coral and corral - the difference

The Quick Answer
Coral is a hard stony substance secreted by certain marine polyps.

A corral is an enclosure for livestock. As a verb, to corral is to round up or to put livestock in a corral.

Coral and Corral

The words coral and corral look and sound similar, but their meanings are very different. With the stress on the first syllable, coral rhymes with laurel (as in laurel wreath).  With the stress on the second syllable, corral rhymes with morale (as in the soldiers' morale.)

Coral

Coral is a noun. It refers to the colourful rocklike reefs found on sea beds. A decent dictionary will define coral as something like: "A hard stony substance secreted by certain marine polyps as an external skeleton, typically forming large reefs in warm seas."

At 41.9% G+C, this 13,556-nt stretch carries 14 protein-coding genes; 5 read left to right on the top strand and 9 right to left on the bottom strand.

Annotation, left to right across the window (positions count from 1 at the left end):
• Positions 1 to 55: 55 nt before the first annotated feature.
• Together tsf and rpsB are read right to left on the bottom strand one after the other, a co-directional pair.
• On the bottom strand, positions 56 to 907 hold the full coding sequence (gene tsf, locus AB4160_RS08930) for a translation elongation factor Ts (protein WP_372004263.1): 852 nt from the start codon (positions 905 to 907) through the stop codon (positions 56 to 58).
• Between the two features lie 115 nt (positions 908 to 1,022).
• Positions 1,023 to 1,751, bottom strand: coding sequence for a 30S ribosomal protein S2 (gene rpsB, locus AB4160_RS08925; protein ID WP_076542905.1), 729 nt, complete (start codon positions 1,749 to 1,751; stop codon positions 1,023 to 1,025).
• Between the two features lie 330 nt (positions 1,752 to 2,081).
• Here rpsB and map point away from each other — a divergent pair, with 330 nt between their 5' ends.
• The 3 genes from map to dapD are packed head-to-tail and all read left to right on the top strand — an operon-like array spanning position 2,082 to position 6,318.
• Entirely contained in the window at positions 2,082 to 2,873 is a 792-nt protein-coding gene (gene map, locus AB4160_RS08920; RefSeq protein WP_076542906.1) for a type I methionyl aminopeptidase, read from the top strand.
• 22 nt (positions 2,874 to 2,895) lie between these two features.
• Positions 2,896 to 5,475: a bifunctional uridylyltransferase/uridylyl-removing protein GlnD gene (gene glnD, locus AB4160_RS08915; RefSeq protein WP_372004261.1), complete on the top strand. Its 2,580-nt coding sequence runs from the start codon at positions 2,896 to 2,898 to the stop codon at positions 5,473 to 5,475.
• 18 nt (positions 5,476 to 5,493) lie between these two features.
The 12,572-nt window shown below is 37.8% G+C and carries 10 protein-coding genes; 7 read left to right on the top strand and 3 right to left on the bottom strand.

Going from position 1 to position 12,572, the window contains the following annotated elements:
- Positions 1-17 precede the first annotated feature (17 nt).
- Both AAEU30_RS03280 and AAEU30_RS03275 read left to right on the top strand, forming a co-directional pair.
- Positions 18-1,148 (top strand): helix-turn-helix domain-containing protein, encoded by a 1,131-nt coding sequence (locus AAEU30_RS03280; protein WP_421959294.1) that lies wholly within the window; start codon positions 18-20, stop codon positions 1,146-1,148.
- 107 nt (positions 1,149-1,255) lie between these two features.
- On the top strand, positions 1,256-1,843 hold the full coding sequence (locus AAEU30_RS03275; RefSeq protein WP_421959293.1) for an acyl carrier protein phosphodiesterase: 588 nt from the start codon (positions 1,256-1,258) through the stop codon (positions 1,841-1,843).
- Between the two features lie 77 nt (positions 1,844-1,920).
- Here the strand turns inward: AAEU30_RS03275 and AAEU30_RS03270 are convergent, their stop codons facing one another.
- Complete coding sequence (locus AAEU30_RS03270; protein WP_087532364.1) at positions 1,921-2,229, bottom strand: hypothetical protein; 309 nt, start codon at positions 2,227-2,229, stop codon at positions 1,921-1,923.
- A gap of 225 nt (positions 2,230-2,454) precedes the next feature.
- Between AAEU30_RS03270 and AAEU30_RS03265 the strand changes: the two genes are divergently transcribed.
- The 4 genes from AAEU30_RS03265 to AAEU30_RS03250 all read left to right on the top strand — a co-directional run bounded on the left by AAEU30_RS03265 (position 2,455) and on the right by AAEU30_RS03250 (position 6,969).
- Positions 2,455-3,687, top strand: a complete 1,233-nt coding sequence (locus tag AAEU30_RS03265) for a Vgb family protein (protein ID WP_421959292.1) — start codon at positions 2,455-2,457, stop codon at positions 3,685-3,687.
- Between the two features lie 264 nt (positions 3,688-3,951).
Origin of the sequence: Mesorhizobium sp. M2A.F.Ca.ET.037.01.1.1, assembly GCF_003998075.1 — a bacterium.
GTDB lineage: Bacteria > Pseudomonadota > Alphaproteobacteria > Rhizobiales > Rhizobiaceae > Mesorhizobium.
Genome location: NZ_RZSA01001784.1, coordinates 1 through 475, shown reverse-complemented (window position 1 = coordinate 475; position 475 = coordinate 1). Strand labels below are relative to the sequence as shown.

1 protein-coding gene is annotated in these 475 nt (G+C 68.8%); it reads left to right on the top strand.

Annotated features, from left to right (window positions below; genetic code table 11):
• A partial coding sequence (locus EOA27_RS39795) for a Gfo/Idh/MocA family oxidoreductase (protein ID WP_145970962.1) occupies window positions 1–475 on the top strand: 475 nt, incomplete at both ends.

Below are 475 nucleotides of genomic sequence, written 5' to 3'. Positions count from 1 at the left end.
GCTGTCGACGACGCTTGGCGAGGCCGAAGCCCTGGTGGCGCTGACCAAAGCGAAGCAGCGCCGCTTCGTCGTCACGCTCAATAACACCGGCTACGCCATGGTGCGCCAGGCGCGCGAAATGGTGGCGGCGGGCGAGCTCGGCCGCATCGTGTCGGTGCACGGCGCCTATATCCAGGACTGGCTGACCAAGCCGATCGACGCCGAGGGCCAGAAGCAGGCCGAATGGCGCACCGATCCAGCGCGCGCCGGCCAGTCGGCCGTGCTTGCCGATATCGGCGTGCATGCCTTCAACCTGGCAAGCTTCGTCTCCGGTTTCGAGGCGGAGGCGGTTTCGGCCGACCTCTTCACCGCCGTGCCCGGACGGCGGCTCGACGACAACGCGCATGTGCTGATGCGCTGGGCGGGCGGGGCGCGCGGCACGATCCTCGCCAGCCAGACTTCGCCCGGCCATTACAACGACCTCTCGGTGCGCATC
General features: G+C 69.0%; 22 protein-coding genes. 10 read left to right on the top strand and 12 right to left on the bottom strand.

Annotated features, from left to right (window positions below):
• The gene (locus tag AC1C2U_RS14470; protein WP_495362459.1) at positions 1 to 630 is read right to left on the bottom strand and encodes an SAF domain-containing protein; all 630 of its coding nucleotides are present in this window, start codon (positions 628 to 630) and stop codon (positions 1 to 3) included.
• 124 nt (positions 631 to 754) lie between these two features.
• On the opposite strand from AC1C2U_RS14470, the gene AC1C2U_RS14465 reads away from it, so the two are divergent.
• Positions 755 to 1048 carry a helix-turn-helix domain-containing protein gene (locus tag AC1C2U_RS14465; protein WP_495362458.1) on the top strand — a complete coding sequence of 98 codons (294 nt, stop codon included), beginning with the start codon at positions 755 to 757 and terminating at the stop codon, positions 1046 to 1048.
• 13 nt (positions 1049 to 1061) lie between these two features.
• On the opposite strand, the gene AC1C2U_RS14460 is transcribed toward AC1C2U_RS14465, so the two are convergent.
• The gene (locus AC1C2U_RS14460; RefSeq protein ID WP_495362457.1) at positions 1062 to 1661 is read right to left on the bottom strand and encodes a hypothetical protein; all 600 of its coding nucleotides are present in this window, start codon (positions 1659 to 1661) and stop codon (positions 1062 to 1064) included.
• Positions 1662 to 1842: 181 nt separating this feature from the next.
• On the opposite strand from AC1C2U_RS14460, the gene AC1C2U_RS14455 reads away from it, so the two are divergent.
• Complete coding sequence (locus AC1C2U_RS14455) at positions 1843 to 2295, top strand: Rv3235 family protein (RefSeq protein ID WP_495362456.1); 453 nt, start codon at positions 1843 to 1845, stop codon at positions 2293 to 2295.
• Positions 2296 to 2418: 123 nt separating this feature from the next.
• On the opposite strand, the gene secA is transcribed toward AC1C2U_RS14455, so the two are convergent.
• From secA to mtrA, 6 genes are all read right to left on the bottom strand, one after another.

a coral reef  

Corral

As a noun, corral refers to an enclosure for livestock. As a verb, it means to round up or to put livestock in a corral.


a corral

See Also

adverse or averse? affect or effect? appraise or apprise? avenge or revenge? bare or bear? complement or compliment? dependant or dependent? discreet or discrete? disinterested or uninterested? e.g. or i.e.? envy or jealousy? imply or infer? its or it's? material or materiel? poisonous or venomous? moral and morale practice or practise? principal or principle? tenant or tenet? who's or whose?
What are nouns? What are verbs? List of easily confused words